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Eating healthy and adjusting the palate.

The other day I posted on my Facebook, expressing my great joy after a lovely breakfast. Because that's what social media is for (seriously, see my instagram) a friend responded that they didn't find healthy food enjoyable to eat and it got me thinking.

I think a lot of people considering starting on a new health kick think of good food the way I think of spiders. Stay with me here....

I dislike spiders, the thought of touching them makes my skin crawl. I don't really like this situation, I'd rather be able to be comfortable around them. I have thought about those arachnophobia courses where you build up to being able to hold a tarantula. But there lies the issue, when I imagine my future self, merrily petting a giant 8 legged beast, it makes my skin crawl.  Which makes no sense, because future me would be fine with it. Current me doesn't want to be in that position.

I think we go through this same kind of process when we make major life changes. When you tell someone they are going to have to completely give up an unhealthy food habit, they imagine their life without it, and see it from their current perspective. It doesn't look so sweet (literally).

Making a change seems hard and uncomfortable, and it's difficult to imagine living with that change... but you can, and you will.

I think this is why people like the idea of "diets" and quick fixes. It's not just impatience, it's the idea that the adjustment is something to be endured for a short time, but like I've said before, short term fixes lead to short term gains.

I'm going to share with you some of my experiences.

About 12 years ago, I was trying to lose weight and read a book called "Only Fat People Skip Breakfast". I followed the advice therin (mostly) and lost a fair amount (and mostly kept it off too). One of the conditions of the program was giving up refined sugar completely.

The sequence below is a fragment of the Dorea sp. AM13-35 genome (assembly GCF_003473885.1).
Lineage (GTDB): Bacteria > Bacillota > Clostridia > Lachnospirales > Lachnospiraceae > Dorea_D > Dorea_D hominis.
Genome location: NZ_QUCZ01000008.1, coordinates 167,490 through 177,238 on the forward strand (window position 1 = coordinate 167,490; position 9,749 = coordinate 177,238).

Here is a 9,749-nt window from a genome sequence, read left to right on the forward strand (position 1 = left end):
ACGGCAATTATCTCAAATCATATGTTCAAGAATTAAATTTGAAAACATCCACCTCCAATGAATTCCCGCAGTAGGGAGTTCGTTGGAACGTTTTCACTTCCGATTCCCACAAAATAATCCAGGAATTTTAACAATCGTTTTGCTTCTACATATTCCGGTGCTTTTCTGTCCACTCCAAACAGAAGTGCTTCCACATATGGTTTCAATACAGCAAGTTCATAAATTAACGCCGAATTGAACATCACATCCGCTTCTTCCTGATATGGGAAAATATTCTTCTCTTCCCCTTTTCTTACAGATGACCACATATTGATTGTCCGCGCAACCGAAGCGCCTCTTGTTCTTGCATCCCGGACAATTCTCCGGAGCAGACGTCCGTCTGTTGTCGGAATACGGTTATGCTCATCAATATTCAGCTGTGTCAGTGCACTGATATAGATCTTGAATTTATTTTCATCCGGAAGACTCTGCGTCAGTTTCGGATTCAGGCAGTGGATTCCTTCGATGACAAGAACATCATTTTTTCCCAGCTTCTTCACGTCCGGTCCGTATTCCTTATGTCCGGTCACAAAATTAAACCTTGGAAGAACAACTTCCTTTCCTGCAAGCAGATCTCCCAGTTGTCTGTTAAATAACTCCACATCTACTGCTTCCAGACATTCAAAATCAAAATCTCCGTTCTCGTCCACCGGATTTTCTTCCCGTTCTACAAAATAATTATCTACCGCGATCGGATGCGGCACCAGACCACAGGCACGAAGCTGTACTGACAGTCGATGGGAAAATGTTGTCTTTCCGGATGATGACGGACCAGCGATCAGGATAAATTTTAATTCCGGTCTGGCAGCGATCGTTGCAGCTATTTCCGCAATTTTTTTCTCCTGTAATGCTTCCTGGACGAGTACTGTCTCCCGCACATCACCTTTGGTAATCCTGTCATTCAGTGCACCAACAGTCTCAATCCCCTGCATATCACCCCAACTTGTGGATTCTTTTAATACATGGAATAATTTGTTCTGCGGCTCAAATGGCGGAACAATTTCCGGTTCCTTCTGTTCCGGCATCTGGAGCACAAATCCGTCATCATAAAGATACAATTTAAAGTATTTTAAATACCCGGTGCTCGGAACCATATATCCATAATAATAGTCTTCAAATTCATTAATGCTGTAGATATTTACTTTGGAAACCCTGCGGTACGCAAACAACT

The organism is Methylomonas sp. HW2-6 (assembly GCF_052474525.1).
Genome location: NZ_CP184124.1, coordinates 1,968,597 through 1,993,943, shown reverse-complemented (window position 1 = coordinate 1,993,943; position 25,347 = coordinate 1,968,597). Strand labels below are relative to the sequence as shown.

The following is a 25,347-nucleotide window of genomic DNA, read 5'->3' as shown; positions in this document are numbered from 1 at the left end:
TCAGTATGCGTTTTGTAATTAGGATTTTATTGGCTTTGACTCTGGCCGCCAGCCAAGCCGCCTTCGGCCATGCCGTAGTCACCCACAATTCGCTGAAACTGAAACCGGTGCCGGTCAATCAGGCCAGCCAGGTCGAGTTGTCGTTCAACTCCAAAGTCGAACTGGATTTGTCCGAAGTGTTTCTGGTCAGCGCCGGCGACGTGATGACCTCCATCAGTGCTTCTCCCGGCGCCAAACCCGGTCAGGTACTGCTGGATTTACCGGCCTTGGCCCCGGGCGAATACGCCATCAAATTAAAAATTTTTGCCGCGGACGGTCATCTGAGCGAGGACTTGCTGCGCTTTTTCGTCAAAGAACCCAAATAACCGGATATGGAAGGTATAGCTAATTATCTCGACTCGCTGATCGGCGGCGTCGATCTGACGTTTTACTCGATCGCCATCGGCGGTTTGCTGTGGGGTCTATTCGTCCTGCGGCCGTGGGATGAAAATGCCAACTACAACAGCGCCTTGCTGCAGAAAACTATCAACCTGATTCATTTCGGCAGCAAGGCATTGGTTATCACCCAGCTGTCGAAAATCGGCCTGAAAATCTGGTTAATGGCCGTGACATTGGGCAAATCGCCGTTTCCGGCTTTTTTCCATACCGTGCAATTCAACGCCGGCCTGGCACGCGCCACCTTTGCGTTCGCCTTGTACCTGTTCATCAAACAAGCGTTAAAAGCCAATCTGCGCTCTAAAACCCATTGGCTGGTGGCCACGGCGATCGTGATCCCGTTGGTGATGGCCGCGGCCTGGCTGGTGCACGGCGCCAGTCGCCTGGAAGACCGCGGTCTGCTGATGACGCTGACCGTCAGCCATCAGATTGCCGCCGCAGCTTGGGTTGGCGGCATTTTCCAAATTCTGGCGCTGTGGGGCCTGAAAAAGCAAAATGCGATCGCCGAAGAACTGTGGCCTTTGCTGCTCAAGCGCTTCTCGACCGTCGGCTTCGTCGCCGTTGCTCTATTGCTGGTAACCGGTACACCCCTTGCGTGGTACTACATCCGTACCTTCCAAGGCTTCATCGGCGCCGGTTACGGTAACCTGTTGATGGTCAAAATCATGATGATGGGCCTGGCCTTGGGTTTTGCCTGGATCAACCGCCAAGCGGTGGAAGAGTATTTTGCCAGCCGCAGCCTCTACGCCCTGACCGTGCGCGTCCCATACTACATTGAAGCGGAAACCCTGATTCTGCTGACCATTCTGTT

I have a very sweet tooth, and that was hard. I enlisted the help of these little patches that smelled like vanilla to ward off cravings. I did it, it took a lot of grit.

Now I do eat sugar again, but in much smaller amounts, I also eat some bread and other things I "gave up" back then. However there are many foods I gave up then, that I still couldn't fathom going  back to, like sugary fizzy drinks and potato crisps. It just doesn't occur to me to consume them; when I've tried, I find fizzy drinks disgustingly syrupy.

I used to love chocolate. I still do, except for a while I deliberately restricted myself to high quality, raw chocolate. It's more expensive and intense in flavour so it's hard to eat a lot of. Now "normal" chocolate just tastes of grease and sugar, I really don't like it. I turned myself into a chocolate snob.

This is the thing. Your palate adjusts. But you also have to adjust your mindset. Find ways to enjoy eating well, think of it as a treat, if not for your tastebuds (initially) then for your vitality because you will feel better. Don't shock your system, take it gradually.

Try out a few healthy recipes that look good to you. Try halving your fizzy drink intake. Make small changes and let it creep up on you as you adjust. Gradually you will start to appreciate the amazing arrays of flavour and texture in good, wholesome food and start to find your old comfort foods bland and stodgy.

Eventually you will find yourself eating a diet which right now might seem unappealing, but, by the time you get there, I promise you're going to love it.

I want you to be able to eat the foods you love, with the people you love being around, and also be healthy, strong, and as lean as you want to be.

I help people achieve this with tailored online and in-person nutrition coaching, powered by Precision Nutrition's proven curriculum. See what it's all about here.


If you want support and advice about incorporating healthy eating into an active lifestyle for better health and wellbeing, subscribe to my newsletter.

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